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Subject: Ben Shahn painting

Ben Shahn painting

From: Timothy Vitale <tjvitale>
Date: Tuesday, February 24, 1998
Patrica Smithen <smithen [at] fornax__ebtech__net> writes

>I am currently examining a 1951 Ben Shahn painting for treatment.
>It was recorded as tempera on panel, however it turns out to be a
>gouache medium on paper on linen.
>... The painting has a few problems,
>the most serious one being that about 60% of the surface is cracked
>and exhibiting microtenting and flaking...
>Has anyone out there encountered other Ben Shahn paintings recently
>with a similar phenomenon?  Also, does anyone have any suggestions
>regarding consolidants

I treated a 3' X 4' Ben Shahn gouache painting with flaking paint
and water stains that was mounted on cardboard with a water-based
adhesive, in the early 1980's.  As I recall, I used two linings of
heavy weight Japanese paper (probably Okawara) and then mounted it
on a solid support (ragboard-faced Tycore panel) using the solvent
activation method.  The mounting adhesive was BEVA (made from the
solid materials), which I will never use again because one could
smell the adhesive before you could view the painting on the wall.

After trying several consolidants I used cellulose acetate in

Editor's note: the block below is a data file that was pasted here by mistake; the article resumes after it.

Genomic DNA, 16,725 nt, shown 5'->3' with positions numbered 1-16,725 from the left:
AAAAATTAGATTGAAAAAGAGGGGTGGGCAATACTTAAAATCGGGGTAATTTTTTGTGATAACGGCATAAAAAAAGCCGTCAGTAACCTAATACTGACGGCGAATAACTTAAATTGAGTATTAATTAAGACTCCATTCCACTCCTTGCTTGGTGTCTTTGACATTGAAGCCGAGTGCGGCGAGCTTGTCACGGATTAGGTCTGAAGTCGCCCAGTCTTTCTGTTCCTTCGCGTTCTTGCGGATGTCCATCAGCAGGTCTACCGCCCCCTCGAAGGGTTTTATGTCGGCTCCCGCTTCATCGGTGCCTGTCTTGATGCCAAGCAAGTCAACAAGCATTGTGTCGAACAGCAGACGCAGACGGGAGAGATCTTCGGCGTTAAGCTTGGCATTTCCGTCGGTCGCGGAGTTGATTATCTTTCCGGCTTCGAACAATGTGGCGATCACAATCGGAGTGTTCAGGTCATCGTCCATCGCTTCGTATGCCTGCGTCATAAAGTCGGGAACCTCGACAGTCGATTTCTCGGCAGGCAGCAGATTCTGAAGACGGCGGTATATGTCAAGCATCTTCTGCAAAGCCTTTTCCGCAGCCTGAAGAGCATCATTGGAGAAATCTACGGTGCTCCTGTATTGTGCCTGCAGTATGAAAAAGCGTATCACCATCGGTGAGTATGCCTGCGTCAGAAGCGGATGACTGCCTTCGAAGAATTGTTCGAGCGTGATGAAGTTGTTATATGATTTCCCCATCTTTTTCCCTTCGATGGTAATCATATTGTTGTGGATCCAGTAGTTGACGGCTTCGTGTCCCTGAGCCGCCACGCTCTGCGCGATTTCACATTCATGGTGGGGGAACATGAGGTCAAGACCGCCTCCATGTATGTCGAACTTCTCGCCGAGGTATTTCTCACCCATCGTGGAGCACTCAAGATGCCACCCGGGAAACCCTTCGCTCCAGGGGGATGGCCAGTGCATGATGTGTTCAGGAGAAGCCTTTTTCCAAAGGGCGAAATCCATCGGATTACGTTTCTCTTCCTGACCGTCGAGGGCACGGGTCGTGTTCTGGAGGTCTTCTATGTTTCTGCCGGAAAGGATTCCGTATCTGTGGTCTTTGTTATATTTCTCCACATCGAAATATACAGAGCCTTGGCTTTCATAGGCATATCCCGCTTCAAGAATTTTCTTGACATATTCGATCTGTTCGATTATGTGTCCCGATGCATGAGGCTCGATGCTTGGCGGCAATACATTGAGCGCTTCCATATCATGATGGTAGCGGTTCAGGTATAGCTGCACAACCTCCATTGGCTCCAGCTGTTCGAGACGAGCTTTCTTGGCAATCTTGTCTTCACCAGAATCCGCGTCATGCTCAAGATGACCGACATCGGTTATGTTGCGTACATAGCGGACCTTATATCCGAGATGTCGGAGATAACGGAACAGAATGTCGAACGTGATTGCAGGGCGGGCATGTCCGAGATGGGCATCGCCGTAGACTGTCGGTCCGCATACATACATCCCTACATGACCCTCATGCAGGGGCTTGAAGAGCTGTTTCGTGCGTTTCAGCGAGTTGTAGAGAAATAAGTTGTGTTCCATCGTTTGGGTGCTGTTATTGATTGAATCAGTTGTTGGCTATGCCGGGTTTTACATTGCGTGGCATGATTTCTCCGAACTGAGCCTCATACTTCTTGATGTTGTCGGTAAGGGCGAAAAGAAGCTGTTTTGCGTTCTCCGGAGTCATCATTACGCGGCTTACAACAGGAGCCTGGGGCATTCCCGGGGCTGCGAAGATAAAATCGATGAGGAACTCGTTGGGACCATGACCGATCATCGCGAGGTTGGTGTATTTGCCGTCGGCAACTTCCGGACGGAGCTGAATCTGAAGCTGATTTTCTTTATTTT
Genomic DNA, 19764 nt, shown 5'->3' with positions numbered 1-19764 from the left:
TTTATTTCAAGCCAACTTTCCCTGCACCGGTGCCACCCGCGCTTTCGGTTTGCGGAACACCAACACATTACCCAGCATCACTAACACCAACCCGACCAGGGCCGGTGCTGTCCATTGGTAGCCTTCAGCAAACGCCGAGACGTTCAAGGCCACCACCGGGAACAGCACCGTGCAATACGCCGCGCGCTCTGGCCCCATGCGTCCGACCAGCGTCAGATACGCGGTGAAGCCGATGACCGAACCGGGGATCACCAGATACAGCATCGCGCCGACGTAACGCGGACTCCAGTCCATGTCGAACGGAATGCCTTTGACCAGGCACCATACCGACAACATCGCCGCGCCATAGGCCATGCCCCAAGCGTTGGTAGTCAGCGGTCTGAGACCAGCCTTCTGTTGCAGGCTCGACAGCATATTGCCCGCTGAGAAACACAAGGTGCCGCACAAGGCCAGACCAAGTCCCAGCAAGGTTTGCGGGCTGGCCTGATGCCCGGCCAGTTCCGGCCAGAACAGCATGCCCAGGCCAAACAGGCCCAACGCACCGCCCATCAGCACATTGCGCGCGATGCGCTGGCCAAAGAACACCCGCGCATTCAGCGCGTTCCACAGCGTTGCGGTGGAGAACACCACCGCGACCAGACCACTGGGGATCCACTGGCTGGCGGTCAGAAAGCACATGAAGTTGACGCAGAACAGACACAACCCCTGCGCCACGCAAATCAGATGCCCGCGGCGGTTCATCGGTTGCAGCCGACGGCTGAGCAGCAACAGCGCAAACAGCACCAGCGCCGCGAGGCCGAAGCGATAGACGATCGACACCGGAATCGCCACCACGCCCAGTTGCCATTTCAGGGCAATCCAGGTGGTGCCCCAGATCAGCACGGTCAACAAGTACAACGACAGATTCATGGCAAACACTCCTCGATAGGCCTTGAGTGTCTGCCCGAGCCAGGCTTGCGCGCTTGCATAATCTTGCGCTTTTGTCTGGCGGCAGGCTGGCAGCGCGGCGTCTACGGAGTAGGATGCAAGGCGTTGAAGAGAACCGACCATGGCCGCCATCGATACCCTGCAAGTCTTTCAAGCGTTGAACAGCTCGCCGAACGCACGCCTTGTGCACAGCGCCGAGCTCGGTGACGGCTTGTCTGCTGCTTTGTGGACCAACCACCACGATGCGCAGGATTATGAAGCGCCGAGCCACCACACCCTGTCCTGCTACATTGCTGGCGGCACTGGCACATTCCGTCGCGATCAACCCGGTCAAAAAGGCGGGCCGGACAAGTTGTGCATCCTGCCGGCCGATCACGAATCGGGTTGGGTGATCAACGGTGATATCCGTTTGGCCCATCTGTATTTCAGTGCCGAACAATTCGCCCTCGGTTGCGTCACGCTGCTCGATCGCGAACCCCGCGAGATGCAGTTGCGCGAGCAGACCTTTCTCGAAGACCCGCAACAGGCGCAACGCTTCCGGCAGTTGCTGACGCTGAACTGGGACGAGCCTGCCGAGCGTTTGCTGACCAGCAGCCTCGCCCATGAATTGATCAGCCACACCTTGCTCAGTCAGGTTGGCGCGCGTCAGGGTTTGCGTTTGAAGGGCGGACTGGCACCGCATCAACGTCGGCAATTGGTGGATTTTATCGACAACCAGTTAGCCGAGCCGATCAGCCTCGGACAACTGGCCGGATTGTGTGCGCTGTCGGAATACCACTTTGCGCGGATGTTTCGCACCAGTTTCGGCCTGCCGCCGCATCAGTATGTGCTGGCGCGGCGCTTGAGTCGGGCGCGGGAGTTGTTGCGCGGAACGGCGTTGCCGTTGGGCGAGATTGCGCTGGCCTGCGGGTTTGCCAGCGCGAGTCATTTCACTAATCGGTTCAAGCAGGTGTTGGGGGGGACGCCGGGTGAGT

acetone followed by a chaser of MEK to move the adhesive away from
the surface (evaporates very quickly, leaving a fissured adhesive
surface hence matte appearance).  It was a wonderful consolidant.
Today, cellulose acetate has a poor reputation so I have tried other
consolidants for similar projects.  I'm still not a fan of B-72
consolidation because of difficulties with saturation and surface
appearance (yes, I've tried benzyl alcohol).

Recently, I was given a small quantity of Funori for use on flaking
"gouache" on an Japanese screen, it worked beyond belief.  It saved
the project.  The water softened the paint allowing it to lay flat
(in 50%+ cases), and one application usually worked.  Paint that had
a pronounced curl laid flat when wet but generally curled up again
when dry, but not quite as badly.  There were no rings and the paint
seemed tightly adhered.  Thicker, more damaged, paint sometimes
required a second application, still no rings.  A few areas required
a third application. Ringing was possible in the third application
but could be avoided if evaporation was slowed by placing one or two
layers of polyester web and weights on the treated area.  I was told
that whole Oriental paintings have been consolidated with Funori in
one operation, however, we did not find it necessary or desirable on
the project.

Timothy Vitale
Paper and Photography Conservator
Aptos and Felton, CA
408-684-2731 office
408-335-2541 studio

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                  Conservation DistList Instance 11:72
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Received on Tuesday, 24 February, 1998

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